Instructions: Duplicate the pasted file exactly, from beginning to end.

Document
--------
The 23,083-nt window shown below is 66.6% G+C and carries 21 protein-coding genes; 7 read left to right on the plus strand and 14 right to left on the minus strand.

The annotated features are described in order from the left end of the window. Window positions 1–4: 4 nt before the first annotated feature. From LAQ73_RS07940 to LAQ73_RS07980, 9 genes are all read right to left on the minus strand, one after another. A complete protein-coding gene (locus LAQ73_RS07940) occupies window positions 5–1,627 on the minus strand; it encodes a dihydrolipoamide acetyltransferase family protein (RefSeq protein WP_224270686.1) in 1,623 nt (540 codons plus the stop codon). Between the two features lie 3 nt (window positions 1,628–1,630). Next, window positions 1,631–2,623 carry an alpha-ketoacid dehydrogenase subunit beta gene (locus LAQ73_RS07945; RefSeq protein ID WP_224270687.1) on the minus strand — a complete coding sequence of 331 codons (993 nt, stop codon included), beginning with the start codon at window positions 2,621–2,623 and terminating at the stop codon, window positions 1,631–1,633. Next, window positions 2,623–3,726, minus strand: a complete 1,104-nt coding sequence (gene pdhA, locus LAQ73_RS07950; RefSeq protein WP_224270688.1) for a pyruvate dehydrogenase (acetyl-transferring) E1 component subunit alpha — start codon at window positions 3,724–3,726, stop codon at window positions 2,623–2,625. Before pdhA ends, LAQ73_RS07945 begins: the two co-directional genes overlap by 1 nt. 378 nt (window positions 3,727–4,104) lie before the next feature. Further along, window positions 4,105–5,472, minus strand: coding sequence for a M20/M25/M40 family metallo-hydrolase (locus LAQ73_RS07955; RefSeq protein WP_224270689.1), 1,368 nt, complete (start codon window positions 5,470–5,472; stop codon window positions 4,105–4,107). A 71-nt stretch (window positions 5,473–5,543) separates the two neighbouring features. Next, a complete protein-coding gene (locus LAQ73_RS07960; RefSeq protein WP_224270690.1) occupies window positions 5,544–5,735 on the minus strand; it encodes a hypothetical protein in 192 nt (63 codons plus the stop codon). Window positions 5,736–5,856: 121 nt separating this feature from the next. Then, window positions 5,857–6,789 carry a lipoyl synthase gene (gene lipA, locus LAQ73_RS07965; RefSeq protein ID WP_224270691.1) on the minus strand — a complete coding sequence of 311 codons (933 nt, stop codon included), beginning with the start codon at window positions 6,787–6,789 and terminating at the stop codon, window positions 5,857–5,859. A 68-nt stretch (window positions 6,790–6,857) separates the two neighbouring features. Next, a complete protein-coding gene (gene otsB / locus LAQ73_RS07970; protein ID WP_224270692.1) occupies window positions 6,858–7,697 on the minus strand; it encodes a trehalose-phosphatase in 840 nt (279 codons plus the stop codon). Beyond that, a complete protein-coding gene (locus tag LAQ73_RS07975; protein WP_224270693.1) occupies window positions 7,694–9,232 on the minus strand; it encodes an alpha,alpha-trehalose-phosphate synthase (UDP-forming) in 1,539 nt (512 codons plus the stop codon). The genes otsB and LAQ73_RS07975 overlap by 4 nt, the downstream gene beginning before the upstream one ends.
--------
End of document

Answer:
The 23,083-nt window shown below is 66.6% G+C and carries 21 protein-coding genes; 7 read left to right on the plus strand and 14 right to left on the minus strand.

The annotated features are described in order from the left end of the window. Window positions 1–4: 4 nt before the first annotated feature. From LAQ73_RS07940 to LAQ73_RS07980, 9 genes are all read right to left on the minus strand, one after another. A complete protein-coding gene (locus LAQ73_RS07940) occupies window positions 5–1,627 on the minus strand; it encodes a dihydrolipoamide acetyltransferase family protein (RefSeq protein WP_224270686.1) in 1,623 nt (540 codons plus the stop codon). Between the two features lie 3 nt (window positions 1,628–1,630). Next, window positions 1,631–2,623 carry an alpha-ketoacid dehydrogenase subunit beta gene (locus LAQ73_RS07945; RefSeq protein ID WP_224270687.1) on the minus strand — a complete coding sequence of 331 codons (993 nt, stop codon included), beginning with the start codon at window positions 2,621–2,623 and terminating at the stop codon, window positions 1,631–1,633. Next, window positions 2,623–3,726, minus strand: a complete 1,104-nt coding sequence (gene pdhA, locus LAQ73_RS07950; RefSeq protein WP_224270688.1) for a pyruvate dehydrogenase (acetyl-transferring) E1 component subunit alpha — start codon at window positions 3,724–3,726, stop codon at window positions 2,623–2,625. Before pdhA ends, LAQ73_RS07945 begins: the two co-directional genes overlap by 1 nt. 378 nt (window positions 3,727–4,104) lie before the next feature. Further along, window positions 4,105–5,472, minus strand: coding sequence for a M20/M25/M40 family metallo-hydrolase (locus LAQ73_RS07955; RefSeq protein WP_224270689.1), 1,368 nt, complete (start codon window positions 5,470–5,472; stop codon window positions 4,105–4,107). A 71-nt stretch (window positions 5,473–5,543) separates the two neighbouring features. Next, a complete protein-coding gene (locus LAQ73_RS07960; RefSeq protein WP_224270690.1) occupies window positions 5,544–5,735 on the minus strand; it encodes a hypothetical protein in 192 nt (63 codons plus the stop codon). Window positions 5,736–5,856: 121 nt separating this feature from the next. Then, window positions 5,857–6,789 carry a lipoyl synthase gene (gene lipA, locus LAQ73_RS07965; RefSeq protein ID WP_224270691.1) on the minus strand — a complete coding sequence of 311 codons (933 nt, stop codon included), beginning with the start codon at window positions 6,787–6,789 and terminating at the stop codon, window positions 5,857–5,859. A 68-nt stretch (window positions 6,790–6,857) separates the two neighbouring features. Next, a complete protein-coding gene (gene otsB / locus LAQ73_RS07970; protein ID WP_224270692.1) occupies window positions 6,858–7,697 on the minus strand; it encodes a trehalose-phosphatase in 840 nt (279 codons plus the stop codon). Beyond that, a complete protein-coding gene (locus tag LAQ73_RS07975; protein WP_224270693.1) occupies window positions 7,694–9,232 on the minus strand; it encodes an alpha,alpha-trehalose-phosphate synthase (UDP-forming) in 1,539 nt (512 codons plus the stop codon). The genes otsB and LAQ73_RS07975 overlap by 4 nt, the downstream gene beginning before the upstream one ends.